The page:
Focal obstructions by tumors, secretions, and bron-chospasm produce a relatively fixed geometry and may cause an enhanced aerosol deposition wherever the obstructions occur. Furthermore, in patients with obstructive airway disease, bronchial collapse during expiration usually occurs in the lobar or segmental bronchi, and enhanced aerosol deposition takes place in the downstream of the collapsed segment. Kim et al found that aerosol deposition could be increased by more than 100 times in focally constricted airways at flow rates which take place in the large airways during normal breathing. The deposition occurs mostly in the region immediately behind the constriction at which violent wakes and eddies are usually produced. Even at flow rates below a Reynolds number of about 300, deposition in the constricted tube is still much higher than that in the unconstricted tube, suggesting that influence of the flow turbulence persisted at such a low flow rate. obstructive airways disease

Airway flows in life are not steady state but disturbed by changing airway dimensions with lung volume and transmission of cardiogenic oscillations, which are not taken into account by the calculations and findings for rigid tubes in the preceding discussion. If the airway wall is oscillated to simulate wheezing, a great deal of aerosol deposition takes place within such a region.

When gas flows through a liquid lined tube, various flow patterns in the liquid phase develop as a function of gas velocity, liquid layer thickness, rheologic properties of liquid, and other factors. At low gas velocity, the liquid layer remains calm and smooth. This situation is the same as narrowing the flow passage as a function of the liquid layer thickness. As gas velocity increases, the liquid layer may take on wave motion due to two-phase gas-liquid interaction. At extremely high gas velocities, as in cough, the liquid layer is peeled from the lining of the tube and evacuated as an aerosol. If there is a thin lining of fluid on the tube, wave motion will occur only at much higher gas velocities than air flows encountered in tidal breathing. However, bronchial secretions in patients with obstructive airways disease often accumulate focally with a high thickness. This heterogeneous nature of bronchial secretions and non-uniform air flow patterns in the branching airway promote wave motion at air flows encountered in tidal breathing. Aerosol deposition increases greatly at the site where viscoelastic fluid lines the airways, because wave motion of the fluid creates local air turbulence adjacent to the fluid layer.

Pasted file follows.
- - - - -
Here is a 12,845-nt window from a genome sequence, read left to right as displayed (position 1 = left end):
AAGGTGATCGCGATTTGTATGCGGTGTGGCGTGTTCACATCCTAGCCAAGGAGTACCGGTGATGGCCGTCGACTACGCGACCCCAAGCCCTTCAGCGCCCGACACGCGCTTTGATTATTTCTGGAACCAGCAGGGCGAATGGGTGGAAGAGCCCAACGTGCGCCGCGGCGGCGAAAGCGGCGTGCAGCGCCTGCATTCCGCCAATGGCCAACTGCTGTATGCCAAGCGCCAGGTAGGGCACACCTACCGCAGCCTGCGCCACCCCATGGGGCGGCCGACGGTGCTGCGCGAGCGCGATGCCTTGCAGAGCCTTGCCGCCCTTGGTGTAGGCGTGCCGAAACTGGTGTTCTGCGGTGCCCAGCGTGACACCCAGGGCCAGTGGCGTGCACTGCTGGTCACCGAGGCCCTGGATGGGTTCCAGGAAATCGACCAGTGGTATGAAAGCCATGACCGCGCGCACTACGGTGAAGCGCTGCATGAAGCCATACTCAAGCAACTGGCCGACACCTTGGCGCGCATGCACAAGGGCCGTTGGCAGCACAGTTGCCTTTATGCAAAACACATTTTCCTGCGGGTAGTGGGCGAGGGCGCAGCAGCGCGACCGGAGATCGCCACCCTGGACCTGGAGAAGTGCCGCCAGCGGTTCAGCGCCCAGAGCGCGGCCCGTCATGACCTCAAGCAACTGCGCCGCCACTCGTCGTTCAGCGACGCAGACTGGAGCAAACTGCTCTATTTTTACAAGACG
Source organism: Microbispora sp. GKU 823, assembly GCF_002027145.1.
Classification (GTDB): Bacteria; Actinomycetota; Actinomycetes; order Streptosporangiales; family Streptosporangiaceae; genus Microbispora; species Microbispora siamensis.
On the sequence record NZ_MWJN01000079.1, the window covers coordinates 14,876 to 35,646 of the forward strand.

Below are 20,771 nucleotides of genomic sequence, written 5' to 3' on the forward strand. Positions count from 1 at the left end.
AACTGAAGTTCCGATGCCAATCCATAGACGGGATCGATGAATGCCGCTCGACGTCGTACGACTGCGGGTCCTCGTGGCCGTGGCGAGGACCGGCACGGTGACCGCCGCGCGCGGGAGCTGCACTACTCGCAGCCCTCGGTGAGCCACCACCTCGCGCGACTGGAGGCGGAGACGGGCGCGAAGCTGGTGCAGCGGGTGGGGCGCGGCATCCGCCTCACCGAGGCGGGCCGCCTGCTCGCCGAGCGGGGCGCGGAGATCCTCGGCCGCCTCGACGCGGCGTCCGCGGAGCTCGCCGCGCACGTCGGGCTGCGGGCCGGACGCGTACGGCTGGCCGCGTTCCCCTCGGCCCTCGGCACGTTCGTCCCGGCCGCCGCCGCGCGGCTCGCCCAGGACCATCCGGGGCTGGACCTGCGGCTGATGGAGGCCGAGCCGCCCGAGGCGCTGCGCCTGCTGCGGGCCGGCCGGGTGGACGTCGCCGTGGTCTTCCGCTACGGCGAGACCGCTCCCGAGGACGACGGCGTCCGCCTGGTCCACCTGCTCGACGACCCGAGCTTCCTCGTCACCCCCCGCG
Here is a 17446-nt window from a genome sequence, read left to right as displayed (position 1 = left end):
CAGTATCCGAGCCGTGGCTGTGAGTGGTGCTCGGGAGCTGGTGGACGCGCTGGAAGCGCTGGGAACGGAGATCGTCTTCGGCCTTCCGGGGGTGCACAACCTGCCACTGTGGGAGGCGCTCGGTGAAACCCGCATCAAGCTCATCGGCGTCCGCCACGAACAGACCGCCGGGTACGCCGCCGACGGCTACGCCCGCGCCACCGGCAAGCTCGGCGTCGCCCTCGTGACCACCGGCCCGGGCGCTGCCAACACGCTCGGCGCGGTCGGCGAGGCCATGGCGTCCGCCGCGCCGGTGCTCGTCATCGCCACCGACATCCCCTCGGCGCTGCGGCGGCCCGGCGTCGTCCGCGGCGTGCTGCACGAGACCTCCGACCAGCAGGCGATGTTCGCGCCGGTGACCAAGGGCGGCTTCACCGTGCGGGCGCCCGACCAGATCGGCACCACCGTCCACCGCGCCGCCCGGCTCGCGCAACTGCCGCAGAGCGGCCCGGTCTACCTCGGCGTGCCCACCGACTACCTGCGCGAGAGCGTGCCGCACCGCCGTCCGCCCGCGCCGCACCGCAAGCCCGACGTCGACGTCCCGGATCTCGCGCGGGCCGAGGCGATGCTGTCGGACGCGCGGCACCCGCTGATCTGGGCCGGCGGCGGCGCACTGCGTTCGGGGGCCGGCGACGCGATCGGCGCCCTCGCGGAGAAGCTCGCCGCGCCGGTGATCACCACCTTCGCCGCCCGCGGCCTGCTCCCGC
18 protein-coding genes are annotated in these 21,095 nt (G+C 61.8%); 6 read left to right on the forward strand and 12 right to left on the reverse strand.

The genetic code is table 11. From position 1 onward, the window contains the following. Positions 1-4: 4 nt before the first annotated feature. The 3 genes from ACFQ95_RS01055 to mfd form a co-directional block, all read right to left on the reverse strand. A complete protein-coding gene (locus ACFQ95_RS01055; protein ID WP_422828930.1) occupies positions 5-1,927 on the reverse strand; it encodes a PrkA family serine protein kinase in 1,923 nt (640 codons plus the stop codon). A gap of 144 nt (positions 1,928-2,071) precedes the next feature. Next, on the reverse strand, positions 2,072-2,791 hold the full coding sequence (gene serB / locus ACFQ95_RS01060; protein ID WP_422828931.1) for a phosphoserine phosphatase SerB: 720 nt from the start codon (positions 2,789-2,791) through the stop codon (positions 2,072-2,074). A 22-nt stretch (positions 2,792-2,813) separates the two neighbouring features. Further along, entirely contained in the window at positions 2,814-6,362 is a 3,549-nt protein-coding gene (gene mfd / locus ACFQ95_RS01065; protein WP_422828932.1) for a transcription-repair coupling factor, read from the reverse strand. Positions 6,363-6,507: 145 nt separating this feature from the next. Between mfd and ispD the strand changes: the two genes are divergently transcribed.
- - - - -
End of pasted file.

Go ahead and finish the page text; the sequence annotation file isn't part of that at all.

Thus, aerosol deposition increases as a total fraction of the inhaled dose and preferentially to regional sites in patients with obstructive airways disease without regard to the type of obstruction. Generalized narrowing of the airways promotes more central deposition of aerosol. Focal narrowing, vibration of airway walls due to wheezing and two-phase motion of accumulated secretions enhance overall aerosol deposition and promote preferential deposition to the sites of these localized phenomena.


Figure 1. Percent aerosol deposition in each airway generation calculated for particles of 3.0 w. aerodynamic diameter at a constant inspiratory flow rate of 0.5 (a) and 1. IVs (b); (_) normal airway and (—–) airways with 25% diameter reduction. (From Kim CS, Brown LK, Lewars GG, Sackner MA. J Appl Physiol 55:154-163,1983.)